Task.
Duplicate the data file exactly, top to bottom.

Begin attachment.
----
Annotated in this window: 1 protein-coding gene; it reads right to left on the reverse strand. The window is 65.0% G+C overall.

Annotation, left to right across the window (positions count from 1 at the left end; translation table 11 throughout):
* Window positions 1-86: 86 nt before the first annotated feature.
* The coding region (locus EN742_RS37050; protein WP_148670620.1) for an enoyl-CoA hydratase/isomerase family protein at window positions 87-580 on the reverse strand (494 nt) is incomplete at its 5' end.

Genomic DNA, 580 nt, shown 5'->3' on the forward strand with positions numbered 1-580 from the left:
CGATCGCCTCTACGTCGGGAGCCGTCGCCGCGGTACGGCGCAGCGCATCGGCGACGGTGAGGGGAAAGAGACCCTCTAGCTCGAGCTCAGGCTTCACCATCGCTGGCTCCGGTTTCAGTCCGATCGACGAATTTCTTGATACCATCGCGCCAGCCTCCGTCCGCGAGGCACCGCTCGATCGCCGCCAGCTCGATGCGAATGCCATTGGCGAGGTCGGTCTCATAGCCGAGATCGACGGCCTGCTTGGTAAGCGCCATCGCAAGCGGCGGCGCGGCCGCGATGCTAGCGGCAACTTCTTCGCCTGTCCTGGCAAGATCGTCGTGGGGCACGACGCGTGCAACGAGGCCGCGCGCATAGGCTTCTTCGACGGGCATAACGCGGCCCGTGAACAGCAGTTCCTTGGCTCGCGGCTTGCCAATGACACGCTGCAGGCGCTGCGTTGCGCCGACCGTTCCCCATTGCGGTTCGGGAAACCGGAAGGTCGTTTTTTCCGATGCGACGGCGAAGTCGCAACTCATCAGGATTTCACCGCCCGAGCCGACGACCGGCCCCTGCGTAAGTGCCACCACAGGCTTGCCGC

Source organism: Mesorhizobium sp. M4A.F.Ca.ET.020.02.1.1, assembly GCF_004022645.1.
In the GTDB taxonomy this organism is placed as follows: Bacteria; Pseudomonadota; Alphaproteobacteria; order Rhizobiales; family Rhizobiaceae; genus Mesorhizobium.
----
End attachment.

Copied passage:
Annotated in this window: 1 protein-coding gene; it reads right to left on the reverse strand. The window is 65.0% G+C overall.

Annotation, left to right across the window (positions count from 1 at the left end; translation table 11 throughout):
* Window positions 1-86: 86 nt before the first annotated feature.
* The coding region (locus EN742_RS37050; protein WP_148670620.1) for an enoyl-CoA hydratase/isomerase family protein at window positions 87-580 on the reverse strand (494 nt) is incomplete at its 5' end.

Genomic DNA, 580 nt, shown 5'->3' on the forward strand with positions numbered 1-580 from the left:
CGATCGCCTCTACGTCGGGAGCCGTCGCCGCGGTACGGCGCAGCGCATCGGCGACGGTGAGGGGAAAGAGACCCTCTAGCTCGAGCTCAGGCTTCACCATCGCTGGCTCCGGTTTCAGTCCGATCGACGAATTTCTTGATACCATCGCGCCAGCCTCCGTCCGCGAGGCACCGCTCGATCGCCGCCAGCTCGATGCGAATGCCATTGGCGAGGTCGGTCTCATAGCCGAGATCGACGGCCTGCTTGGTAAGCGCCATCGCAAGCGGCGGCGCGGCCGCGATGCTAGCGGCAACTTCTTCGCCTGTCCTGGCAAGATCGTCGTGGGGCACGACGCGTGCAACGAGGCCGCGCGCATAGGCTTCTTCGACGGGCATAACGCGGCCCGTGAACAGCAGTTCCTTGGCTCGCGGCTTGCCAATGACACGCTGCAGGCGCTGCGTTGCGCCGACCGTTCCCCATTGCGGTTCGGGAAACCGGAAGGTCGTTTTTTCCGATGCGACGGCGAAGTCGCAACTCATCAGGATTTCACCGCCCGAGCCGACGACCGGCCCCTGCGTAAGTGCCACCACAGGCTTGCCGC

Source organism: Mesorhizobium sp. M4A.F.Ca.ET.020.02.1.1, assembly GCF_004022645.1.
In the GTDB taxonomy this organism is placed as follows: Bacteria; Pseudomonadota; Alphaproteobacteria; order Rhizobiales; family Rhizobiaceae; genus Mesorhizobium.